Although the VOICE trial failed to show that tenofovir vaginal gel protects against HIV-1 infection in women — likely due to poor adherence to the study drug — new analyses suggest the product did guard against infection among the women who used it.
“Use of antiretroviral (ARV) drugs in pre-exposure prophylaxis (PrEP) has been shown to be protective against the risk of sexual transmission of HIV in four clinical trials,” Jeanne M. Marrazzo, MD, MPH, professor of medicine at the University of Washington, and colleagues wrote. “Based on these results, daily use of [Truvada (emtricitabine/tenofovir disoproxil fumarate, Gilead Sciences; FTC/TDF)] ... was approved for HIV prevention by the FDA in July 2012
“Unexpectedly, two PrEP trials using the same agent in African women, FEM-PrEP and VOICE (MTN 003), reported futility in intent-to-treat analyses,” the researchers said. “These seemingly contradictory findings are very likely explained by different degrees of adherence achieved in trials and differences in levels of adherence to daily oral dosing that is required for protection between heterosexual women and men who have sex with men, emphasizing the critical relationship between adherence and PrEP efficacy in HIV prevention.”
Jeanne M. Marrazzo
VOICE, conducted from 2009 to 2012, included more than 5,000 women (mean age, 25.3 years) from 15 sites in South Africa, Uganda and Zimbabwe. The randomized, placebo-controlled trial assessed the efficacy of daily use of oral Viread (tenofovir disoproxil fumarate, Gilead Sciences; TDF), oral FTC-TDF and 1% vaginal tenofovir (TFV) gel.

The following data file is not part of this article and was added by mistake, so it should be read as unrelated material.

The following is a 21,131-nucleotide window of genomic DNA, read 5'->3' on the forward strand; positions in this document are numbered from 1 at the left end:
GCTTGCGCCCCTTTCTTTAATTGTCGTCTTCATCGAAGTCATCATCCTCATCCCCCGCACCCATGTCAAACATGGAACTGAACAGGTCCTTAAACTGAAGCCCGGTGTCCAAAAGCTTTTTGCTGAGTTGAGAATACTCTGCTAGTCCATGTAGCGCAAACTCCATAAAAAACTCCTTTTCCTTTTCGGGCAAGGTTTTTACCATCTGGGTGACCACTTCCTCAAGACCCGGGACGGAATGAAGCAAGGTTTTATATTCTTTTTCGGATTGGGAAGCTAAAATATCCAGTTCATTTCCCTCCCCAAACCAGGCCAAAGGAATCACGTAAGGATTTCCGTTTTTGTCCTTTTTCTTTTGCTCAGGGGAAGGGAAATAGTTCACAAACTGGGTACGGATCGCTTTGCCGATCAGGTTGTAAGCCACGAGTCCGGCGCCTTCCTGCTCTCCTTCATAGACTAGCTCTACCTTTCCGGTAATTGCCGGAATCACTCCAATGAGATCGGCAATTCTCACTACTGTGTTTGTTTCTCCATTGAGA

Measurements of adherence through self-reports and the number of returned pills or gel applicators were generally overestimated, according to the researchers. For example, less than 40% of women had detectable levels of TFV in plasma compared with 90% who reported product use.
“In addition to providing a more accurate measure of adherence, pharmacological evidence of product use offers the possibility of estimating causal prevention effect among adherers under suitable assumptions, even if the primary intent-to-treat analyses yields null results on effectiveness,” the researchers wrote.
However, investigating the protective effect of TFV against HIV infection in the minority of women who adhered to the drug during follow-up is problematic, Marrazzo and colleagues said, because drug levels in plasma can only be measured in women belonging to the intervention arm, not the placebo arm, offering no comparable group of adherers. Moreover, any comparisons used to examine the causal relationship between TFV use and HIV infection are compromised by potential confounding.
“In essence, confounding in this setting means characteristics associated with adherence can also be directly related to the risk for HIV infection itself,” the researchers wrote.
Therefore, Marrazzo and colleagues developed a novel approach to assess whether the adjustment for confounding variables in regression models — an approach used in previous PrEP trials — effectively removed confounding. To do so, they based their analysis on two proxy measures of adherence in the VOICE trial: TFV detected in plasma at least once during follow-up, and detection of the drug at 3 months of follow up.
Their results showed that after adjusting for baseline predictors of HIV risk, there was no residual confounding when comparing adherers in the active drug arm and those in the placebo group. According to the researchers, the RR for HIV prevention among women who had detectable TFV in plasma at least once during follow-up is 0.53 (P = .038). The RR among those with detectable levels of the drug at 3 months is 0.4 (P = .045).
“While we used the VOICE study as an illustrative example, this approach should be generally applicable to placebo-controlled PrEP trials with drug detection as a proxy measure of adherence in the active product arm,” Marrazzo and colleagues wrote. – by David Jwanier and John Schoen
Disclosure: The researchers report no relevant financial disclosures.